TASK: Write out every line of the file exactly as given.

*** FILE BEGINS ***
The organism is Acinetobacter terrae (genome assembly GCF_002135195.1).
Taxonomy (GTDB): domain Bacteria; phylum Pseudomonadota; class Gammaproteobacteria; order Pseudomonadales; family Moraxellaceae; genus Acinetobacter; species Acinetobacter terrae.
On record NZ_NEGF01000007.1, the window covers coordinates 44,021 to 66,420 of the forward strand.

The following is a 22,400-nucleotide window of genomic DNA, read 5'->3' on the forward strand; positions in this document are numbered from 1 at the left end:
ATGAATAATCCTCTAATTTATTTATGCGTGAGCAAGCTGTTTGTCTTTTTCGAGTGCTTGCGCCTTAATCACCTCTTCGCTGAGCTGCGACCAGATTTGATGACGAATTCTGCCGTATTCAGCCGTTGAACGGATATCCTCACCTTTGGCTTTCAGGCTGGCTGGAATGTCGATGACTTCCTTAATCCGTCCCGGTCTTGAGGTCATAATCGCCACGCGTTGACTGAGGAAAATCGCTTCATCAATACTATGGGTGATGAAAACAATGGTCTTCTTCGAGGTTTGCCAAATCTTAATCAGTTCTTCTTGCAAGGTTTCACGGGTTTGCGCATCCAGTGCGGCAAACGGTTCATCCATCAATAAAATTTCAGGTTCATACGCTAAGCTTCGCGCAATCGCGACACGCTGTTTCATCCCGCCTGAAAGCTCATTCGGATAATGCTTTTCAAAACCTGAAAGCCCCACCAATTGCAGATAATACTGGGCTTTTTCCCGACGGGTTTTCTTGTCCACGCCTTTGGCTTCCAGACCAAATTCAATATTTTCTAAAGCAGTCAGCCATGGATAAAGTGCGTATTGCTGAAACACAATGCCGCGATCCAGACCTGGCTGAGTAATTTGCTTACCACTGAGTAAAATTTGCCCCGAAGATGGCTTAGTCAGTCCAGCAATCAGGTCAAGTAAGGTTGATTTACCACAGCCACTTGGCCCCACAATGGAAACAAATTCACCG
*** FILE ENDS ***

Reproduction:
The organism is Acinetobacter terrae (genome assembly GCF_002135195.1).
Taxonomy (GTDB): domain Bacteria; phylum Pseudomonadota; class Gammaproteobacteria; order Pseudomonadales; family Moraxellaceae; genus Acinetobacter; species Acinetobacter terrae.
On record NZ_NEGF01000007.1, the window covers coordinates 44,021 to 66,420 of the forward strand.

The following is a 22,400-nucleotide window of genomic DNA, read 5'->3' on the forward strand; positions in this document are numbered from 1 at the left end:
ATGAATAATCCTCTAATTTATTTATGCGTGAGCAAGCTGTTTGTCTTTTTCGAGTGCTTGCGCCTTAATCACCTCTTCGCTGAGCTGCGACCAGATTTGATGACGAATTCTGCCGTATTCAGCCGTTGAACGGATATCCTCACCTTTGGCTTTCAGGCTGGCTGGAATGTCGATGACTTCCTTAATCCGTCCCGGTCTTGAGGTCATAATCGCCACGCGTTGACTGAGGAAAATCGCTTCATCAATACTATGGGTGATGAAAACAATGGTCTTCTTCGAGGTTTGCCAAATCTTAATCAGTTCTTCTTGCAAGGTTTCACGGGTTTGCGCATCCAGTGCGGCAAACGGTTCATCCATCAATAAAATTTCAGGTTCATACGCTAAGCTTCGCGCAATCGCGACACGCTGTTTCATCCCGCCTGAAAGCTCATTCGGATAATGCTTTTCAAAACCTGAAAGCCCCACCAATTGCAGATAATACTGGGCTTTTTCCCGACGGGTTTTCTTGTCCACGCCTTTGGCTTCCAGACCAAATTCAATATTTTCTAAAGCAGTCAGCCATGGATAAAGTGCGTATTGCTGAAACACAATGCCGCGATCCAGACCTGGCTGAGTAATTTGCTTACCACTGAGTAAAATTTGCCCCGAAGATGGCTTAGTCAGTCCAGCAATCAGGTCAAGTAAGGTTGATTTACCACAGCCACTTGGCCCCACAATGGAAACAAATTCACCG